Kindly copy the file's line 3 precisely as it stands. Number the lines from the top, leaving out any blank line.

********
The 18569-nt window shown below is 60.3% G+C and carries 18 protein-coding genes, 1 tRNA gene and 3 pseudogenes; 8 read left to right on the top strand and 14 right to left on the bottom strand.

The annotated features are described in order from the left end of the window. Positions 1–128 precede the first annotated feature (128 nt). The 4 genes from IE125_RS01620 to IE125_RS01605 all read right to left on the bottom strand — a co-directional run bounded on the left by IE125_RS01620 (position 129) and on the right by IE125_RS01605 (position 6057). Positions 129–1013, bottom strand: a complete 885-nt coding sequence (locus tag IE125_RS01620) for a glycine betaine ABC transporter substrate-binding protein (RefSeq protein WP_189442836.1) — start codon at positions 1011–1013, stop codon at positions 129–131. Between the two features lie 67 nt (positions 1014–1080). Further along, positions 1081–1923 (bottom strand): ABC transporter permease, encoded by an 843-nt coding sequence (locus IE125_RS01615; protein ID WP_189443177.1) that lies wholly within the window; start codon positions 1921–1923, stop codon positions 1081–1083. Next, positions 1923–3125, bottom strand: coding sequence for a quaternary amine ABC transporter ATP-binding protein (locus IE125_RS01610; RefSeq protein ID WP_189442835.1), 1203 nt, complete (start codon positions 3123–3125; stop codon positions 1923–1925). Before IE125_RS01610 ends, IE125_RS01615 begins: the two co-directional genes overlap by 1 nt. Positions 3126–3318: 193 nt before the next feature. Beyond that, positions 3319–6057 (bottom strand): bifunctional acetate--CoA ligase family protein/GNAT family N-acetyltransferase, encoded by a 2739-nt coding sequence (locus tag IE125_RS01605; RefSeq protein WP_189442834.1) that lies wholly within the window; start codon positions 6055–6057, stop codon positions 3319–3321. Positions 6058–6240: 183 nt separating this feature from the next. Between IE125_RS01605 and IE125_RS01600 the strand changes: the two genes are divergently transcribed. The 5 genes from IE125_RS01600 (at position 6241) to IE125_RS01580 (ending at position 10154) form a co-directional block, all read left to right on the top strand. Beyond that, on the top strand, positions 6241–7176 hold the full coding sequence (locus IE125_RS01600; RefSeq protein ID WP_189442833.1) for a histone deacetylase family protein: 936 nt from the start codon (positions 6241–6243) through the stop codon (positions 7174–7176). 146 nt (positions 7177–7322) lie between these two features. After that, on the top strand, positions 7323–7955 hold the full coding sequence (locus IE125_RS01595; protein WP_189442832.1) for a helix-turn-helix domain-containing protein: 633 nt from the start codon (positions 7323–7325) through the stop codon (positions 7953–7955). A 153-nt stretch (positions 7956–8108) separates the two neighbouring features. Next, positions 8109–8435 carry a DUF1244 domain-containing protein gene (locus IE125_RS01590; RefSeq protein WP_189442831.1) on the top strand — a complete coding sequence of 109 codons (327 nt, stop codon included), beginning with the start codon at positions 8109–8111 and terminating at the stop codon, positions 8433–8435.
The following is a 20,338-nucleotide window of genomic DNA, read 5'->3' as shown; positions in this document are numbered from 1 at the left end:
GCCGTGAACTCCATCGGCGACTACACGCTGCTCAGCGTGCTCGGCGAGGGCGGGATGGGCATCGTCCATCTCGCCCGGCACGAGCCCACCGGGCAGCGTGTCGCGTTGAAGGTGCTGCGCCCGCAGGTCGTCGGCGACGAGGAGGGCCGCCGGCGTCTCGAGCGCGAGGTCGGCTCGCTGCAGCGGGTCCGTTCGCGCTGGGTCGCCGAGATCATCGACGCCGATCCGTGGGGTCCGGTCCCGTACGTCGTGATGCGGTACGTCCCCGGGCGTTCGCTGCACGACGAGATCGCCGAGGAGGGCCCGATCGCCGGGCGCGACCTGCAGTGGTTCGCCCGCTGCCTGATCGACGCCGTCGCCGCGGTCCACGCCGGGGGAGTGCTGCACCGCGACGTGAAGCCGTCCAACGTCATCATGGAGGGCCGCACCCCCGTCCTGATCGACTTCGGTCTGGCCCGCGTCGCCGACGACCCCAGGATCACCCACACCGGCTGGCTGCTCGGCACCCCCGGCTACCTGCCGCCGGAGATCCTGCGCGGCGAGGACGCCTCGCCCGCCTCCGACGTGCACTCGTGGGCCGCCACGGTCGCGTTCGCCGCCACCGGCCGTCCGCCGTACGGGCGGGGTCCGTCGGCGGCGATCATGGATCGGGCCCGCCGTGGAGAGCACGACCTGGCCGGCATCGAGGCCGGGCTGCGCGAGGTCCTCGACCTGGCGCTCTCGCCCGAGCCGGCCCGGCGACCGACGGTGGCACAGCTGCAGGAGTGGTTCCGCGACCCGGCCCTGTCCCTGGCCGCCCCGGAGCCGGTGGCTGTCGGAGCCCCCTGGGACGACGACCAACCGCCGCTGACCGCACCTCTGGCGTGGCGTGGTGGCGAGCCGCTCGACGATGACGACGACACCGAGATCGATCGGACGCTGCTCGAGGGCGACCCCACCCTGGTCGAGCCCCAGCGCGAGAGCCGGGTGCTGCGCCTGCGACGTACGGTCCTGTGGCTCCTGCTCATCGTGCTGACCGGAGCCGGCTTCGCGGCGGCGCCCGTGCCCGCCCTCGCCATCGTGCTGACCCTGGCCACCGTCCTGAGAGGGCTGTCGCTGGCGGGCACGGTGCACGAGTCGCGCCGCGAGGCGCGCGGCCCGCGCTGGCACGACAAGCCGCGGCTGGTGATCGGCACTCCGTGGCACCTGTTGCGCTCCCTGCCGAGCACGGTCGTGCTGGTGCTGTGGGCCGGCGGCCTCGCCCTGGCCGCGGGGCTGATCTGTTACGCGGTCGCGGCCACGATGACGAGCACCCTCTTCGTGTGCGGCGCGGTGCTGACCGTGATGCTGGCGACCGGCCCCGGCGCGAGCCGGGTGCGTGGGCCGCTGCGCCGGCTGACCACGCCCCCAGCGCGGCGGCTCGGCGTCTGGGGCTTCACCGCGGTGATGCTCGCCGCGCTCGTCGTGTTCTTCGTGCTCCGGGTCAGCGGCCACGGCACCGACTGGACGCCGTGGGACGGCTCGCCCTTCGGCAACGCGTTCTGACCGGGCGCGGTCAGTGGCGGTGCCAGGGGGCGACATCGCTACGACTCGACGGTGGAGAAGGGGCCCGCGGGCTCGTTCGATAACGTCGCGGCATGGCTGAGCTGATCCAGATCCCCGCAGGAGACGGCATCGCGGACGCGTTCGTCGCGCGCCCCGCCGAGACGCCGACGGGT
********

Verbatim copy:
The following is a 20,338-nucleotide window of genomic DNA, read 5'->3' as shown; positions in this document are numbered from 1 at the left end: